"Spirits,—within me hath awoke new hope,
New faith! Even here we are not wholly lost:
It is because in sluggard thought we mope
And drivel, that we deem this mystic coast
Our perdurable prison. Swiftly trust
Shall rise to break our bondage, when no more
We palter with ourselves, but with robust
Resolve probe our life-errors to the core:
Until, not Fate, but our own folly we abhor.
"Soon shall we then discover why we made
Shipwreck of mortal life, and why we here,
By turns, sink in low sloth, fiercely upbraid
Nature herself, or agonise with Fear
And Pain; and soon deliverance will appear:
For Mind was formed all Evil to subdue
By its own might"—
"Old earth-dreams!"—with a sneer,
Villeneuve exclaimed; "and let Earth still pursue
"Her dreams: but, do not here the sickening theme
"But who approacheth by the gloomy strand,
With step of haste bounding o'er rock and level?
Strange haste, in this supine, lethargic land!
'Tis he who did on earth so deeply revel
In his dark theme of 'Suicide no Evil,'—
And, when the page was finished, finished life—
Robert of Normandy, yclept the Devil.—
Thy visage is a herald of new strife—
Wild spirit! Speak the thoughts with which thy soul
Already by the group, Le Diable
Stood, with a look that seemed to reprehend
Those sojourners in gloom—all, save Vatel,—
Whose eyes of new-born hope a light I kenned,
Of mystic sympathy and joy to send
Forth as a greeting to the Norman's eyes.
And thus the Norman spake:-
"The invitation from the Good and Wise,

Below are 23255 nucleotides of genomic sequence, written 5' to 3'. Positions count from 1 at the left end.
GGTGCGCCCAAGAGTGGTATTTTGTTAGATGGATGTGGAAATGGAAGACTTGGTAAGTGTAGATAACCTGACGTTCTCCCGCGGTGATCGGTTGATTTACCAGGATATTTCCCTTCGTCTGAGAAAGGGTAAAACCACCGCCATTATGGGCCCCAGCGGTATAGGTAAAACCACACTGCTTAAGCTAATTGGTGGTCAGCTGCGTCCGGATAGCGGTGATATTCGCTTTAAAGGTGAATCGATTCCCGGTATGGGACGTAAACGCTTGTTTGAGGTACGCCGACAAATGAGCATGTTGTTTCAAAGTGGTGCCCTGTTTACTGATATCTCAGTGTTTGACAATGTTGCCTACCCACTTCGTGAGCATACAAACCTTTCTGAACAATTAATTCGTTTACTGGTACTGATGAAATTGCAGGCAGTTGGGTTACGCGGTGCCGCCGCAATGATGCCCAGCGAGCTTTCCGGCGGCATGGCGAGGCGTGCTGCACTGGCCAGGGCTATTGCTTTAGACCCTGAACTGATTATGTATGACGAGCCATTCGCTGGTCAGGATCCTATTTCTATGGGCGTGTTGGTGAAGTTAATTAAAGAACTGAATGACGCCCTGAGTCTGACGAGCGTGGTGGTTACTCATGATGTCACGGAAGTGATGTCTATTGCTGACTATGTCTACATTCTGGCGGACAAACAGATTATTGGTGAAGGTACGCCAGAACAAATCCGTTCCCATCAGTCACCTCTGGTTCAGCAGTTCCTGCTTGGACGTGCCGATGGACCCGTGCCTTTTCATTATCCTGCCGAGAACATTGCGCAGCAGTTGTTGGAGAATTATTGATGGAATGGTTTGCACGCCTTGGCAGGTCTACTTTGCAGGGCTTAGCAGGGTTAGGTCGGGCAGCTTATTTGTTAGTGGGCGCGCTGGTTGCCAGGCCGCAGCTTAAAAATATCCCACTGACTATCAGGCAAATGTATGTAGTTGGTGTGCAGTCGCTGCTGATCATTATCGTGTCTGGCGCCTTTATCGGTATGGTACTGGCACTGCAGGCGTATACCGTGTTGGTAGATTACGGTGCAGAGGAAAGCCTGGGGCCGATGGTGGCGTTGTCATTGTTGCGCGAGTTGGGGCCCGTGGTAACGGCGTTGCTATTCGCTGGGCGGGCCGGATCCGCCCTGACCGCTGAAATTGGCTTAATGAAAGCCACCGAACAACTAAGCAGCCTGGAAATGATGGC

That now I bring: attend, and from your sloth arise!
"Brothers, although their primal call ye slighted,
Sages and bards and princely spirits yearn
To kindle in your essences benighted
The fire of faith with which they inly burn.
And, thus, by one who erst, ye know, with scorn
Beheld life's gift, message they have renewed,—
That ye may cease, when his soul's hope ye learn,
And ken the faith with which he is imbued,
To think they mock ye with a feigned solicitude.
"It is no dream: Hades and Earth are waking
To consciousness of Mind's omnipotence.
Not less unwise than guilty in forsaking
Old Earth we were; for we with affluence
Of might to subdue Evil's power prepense
Were gifted: even the weakest might have won
Some victory helpful to the prevalence
Of Mind o'er Evil. But, it is begun—
The lofty strife—and conquest shall be gained, full
"I tell ye that on earth all natural ill
Begins to yield to Science: Pestilence flees
Her climes; and men shall soon begin to fill
The expansive measure of their days. The seas
Already own the power of Mind: with ease